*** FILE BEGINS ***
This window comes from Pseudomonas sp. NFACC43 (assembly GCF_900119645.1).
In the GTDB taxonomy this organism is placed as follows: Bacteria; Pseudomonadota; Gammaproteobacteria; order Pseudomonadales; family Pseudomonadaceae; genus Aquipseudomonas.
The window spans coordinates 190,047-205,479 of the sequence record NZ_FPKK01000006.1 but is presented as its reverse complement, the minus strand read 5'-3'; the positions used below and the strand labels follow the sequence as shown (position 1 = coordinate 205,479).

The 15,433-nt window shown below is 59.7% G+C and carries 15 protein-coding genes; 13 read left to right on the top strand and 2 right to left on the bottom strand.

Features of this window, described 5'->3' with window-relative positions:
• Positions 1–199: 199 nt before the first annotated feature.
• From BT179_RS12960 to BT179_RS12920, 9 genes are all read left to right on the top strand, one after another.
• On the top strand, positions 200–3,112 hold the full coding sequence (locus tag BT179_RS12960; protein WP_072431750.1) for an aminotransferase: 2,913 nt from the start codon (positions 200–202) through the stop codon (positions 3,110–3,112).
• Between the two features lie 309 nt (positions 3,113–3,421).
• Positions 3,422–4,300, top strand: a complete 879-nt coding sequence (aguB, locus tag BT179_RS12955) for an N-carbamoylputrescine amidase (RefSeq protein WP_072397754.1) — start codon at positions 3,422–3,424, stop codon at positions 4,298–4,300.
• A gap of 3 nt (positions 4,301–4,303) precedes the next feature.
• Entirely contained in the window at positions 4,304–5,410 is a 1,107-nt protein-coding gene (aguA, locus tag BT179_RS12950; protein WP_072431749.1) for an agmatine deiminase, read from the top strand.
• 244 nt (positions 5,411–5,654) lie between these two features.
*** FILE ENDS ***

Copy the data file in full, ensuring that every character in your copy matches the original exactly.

This window comes from Pseudomonas sp. NFACC43 (assembly GCF_900119645.1).
In the GTDB taxonomy this organism is placed as follows: Bacteria; Pseudomonadota; Gammaproteobacteria; order Pseudomonadales; family Pseudomonadaceae; genus Aquipseudomonas.
The window spans coordinates 190,047-205,479 of the sequence record NZ_FPKK01000006.1 but is presented as its reverse complement, the minus strand read 5'-3'; the positions used below and the strand labels follow the sequence as shown (position 1 = coordinate 205,479).

The 15,433-nt window shown below is 59.7% G+C and carries 15 protein-coding genes; 13 read left to right on the top strand and 2 right to left on the bottom strand.

Features of this window, described 5'->3' with window-relative positions:
• Positions 1–199: 199 nt before the first annotated feature.
• From BT179_RS12960 to BT179_RS12920, 9 genes are all read left to right on the top strand, one after another.
• On the top strand, positions 200–3,112 hold the full coding sequence (locus tag BT179_RS12960; protein WP_072431750.1) for an aminotransferase: 2,913 nt from the start codon (positions 200–202) through the stop codon (positions 3,110–3,112).
• Between the two features lie 309 nt (positions 3,113–3,421).
• Positions 3,422–4,300, top strand: a complete 879-nt coding sequence (aguB, locus tag BT179_RS12955) for an N-carbamoylputrescine amidase (RefSeq protein WP_072397754.1) — start codon at positions 3,422–3,424, stop codon at positions 4,298–4,300.
• A gap of 3 nt (positions 4,301–4,303) precedes the next feature.
• Entirely contained in the window at positions 4,304–5,410 is a 1,107-nt protein-coding gene (aguA, locus tag BT179_RS12950; protein WP_072431749.1) for an agmatine deiminase, read from the top strand.
• 244 nt (positions 5,411–5,654) lie between these two features.